McLendon was born in Hiawatha, Kansas in 1915 and attended the University of Kansas, where he was a member of the basketball team. After graduating, he began his coaching career at North Carolina College for Negroes, now known as North Carolina Central University. He was the first African American to coach a college basketball team and led the Eagles to three consecutive CIAA championships.
McLendon then moved on to the professional ranks, becoming the first African American to coach a professional basketball team when he was hired by the Cleveland Pipers of the American Basketball League in 1962. He led the Pipers to the ABL championship in 1962 and was named the league's Coach of the Year.
McLendon went on to coach the Denver Rockets of the American Basketball Association in 1967 and the Carolina Cougars of the ABA in 1969. He also served as an assistant coach for the Milwaukee Bucks of the National Basketball Association in 1970.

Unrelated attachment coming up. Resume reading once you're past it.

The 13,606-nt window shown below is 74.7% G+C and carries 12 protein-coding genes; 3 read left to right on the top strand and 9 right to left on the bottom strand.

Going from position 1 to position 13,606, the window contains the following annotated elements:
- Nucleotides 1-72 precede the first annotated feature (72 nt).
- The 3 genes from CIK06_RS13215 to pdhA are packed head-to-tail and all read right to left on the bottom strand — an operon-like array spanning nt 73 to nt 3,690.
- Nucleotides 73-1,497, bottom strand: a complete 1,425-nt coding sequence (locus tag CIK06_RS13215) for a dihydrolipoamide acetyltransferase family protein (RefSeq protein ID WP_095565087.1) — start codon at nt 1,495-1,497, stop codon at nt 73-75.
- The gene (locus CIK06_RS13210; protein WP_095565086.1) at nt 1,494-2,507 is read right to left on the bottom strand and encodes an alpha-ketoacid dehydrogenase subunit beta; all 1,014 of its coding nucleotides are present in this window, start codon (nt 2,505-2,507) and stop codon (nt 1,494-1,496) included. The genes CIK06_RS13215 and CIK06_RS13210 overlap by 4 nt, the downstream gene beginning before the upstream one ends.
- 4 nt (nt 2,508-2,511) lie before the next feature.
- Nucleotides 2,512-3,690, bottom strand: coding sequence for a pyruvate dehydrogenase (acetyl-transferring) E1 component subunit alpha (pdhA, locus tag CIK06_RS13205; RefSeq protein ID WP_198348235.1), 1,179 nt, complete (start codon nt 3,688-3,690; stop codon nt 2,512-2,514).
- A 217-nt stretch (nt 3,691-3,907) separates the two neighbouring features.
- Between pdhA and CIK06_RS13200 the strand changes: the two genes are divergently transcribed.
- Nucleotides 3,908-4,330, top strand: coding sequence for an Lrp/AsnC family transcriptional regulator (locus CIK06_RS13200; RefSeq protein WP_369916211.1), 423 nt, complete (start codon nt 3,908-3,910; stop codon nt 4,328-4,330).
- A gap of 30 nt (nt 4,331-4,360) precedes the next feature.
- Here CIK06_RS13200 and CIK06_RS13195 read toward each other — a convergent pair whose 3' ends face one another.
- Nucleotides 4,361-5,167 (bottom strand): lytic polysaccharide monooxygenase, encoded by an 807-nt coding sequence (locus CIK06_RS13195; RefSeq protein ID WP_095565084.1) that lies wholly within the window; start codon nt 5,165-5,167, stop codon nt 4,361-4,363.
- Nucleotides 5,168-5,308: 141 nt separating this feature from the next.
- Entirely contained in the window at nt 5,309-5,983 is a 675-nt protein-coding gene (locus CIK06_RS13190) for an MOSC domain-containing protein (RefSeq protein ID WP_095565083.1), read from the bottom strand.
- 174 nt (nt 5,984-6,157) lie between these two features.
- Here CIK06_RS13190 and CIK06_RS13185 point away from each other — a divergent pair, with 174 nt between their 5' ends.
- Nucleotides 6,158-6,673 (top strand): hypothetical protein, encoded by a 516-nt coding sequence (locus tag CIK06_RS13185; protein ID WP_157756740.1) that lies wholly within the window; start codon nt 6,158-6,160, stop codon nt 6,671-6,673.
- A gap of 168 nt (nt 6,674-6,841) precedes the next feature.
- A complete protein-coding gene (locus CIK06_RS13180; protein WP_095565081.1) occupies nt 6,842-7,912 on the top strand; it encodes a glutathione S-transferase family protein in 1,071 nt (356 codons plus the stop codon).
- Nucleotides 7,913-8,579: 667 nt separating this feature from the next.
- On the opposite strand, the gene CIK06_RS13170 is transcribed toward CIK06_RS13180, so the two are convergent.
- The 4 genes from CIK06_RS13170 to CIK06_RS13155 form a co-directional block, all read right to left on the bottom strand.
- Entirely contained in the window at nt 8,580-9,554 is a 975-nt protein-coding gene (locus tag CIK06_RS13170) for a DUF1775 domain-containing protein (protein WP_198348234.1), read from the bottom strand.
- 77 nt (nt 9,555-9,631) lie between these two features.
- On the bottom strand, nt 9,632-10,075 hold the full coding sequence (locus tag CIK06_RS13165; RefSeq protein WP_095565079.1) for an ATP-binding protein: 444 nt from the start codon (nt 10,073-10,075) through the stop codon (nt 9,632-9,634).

Throughout his career, McLendon was known for his innovative approach to the game, introducing the fast break and full-court press to the professional game. He was inducted into the Naismith Memorial Basketball Hall of Fame in 1979 and is widely regarded as one of the most influential figures in the history of the sport.